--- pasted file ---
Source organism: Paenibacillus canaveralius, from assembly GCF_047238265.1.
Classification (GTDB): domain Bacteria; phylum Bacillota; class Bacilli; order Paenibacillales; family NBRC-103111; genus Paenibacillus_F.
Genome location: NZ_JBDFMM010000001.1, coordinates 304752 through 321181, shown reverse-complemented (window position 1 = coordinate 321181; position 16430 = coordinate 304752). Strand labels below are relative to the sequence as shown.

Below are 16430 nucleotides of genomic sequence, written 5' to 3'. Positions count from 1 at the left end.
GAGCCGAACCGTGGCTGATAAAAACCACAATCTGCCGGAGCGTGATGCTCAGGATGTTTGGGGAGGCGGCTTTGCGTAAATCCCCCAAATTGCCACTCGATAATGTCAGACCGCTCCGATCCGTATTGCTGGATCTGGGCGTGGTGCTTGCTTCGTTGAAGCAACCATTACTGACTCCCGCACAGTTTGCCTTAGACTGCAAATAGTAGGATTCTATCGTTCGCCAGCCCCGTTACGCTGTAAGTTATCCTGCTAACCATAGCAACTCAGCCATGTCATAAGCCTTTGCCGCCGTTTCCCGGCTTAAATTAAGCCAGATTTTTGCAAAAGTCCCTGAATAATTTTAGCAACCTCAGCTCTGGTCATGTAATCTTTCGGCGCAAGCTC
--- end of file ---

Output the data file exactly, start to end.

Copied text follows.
Source organism: Paenibacillus canaveralius, from assembly GCF_047238265.1.
Classification (GTDB): domain Bacteria; phylum Bacillota; class Bacilli; order Paenibacillales; family NBRC-103111; genus Paenibacillus_F.
Genome location: NZ_JBDFMM010000001.1, coordinates 304752 through 321181, shown reverse-complemented (window position 1 = coordinate 321181; position 16430 = coordinate 304752). Strand labels below are relative to the sequence as shown.

Below are 16430 nucleotides of genomic sequence, written 5' to 3'. Positions count from 1 at the left end.
GAGCCGAACCGTGGCTGATAAAAACCACAATCTGCCGGAGCGTGATGCTCAGGATGTTTGGGGAGGCGGCTTTGCGTAAATCCCCCAAATTGCCACTCGATAATGTCAGACCGCTCCGATCCGTATTGCTGGATCTGGGCGTGGTGCTTGCTTCGTTGAAGCAACCATTACTGACTCCCGCACAGTTTGCCTTAGACTGCAAATAGTAGGATTCTATCGTTCGCCAGCCCCGTTACGCTGTAAGTTATCCTGCTAACCATAGCAACTCAGCCATGTCATAAGCCTTTGCCGCCGTTTCCCGGCTTAAATTAAGCCAGATTTTTGCAAAAGTCCCTGAATAATTTTAGCAACCTCAGCTCTGGTCATGTAATCTTTCGGCGCAAGCTC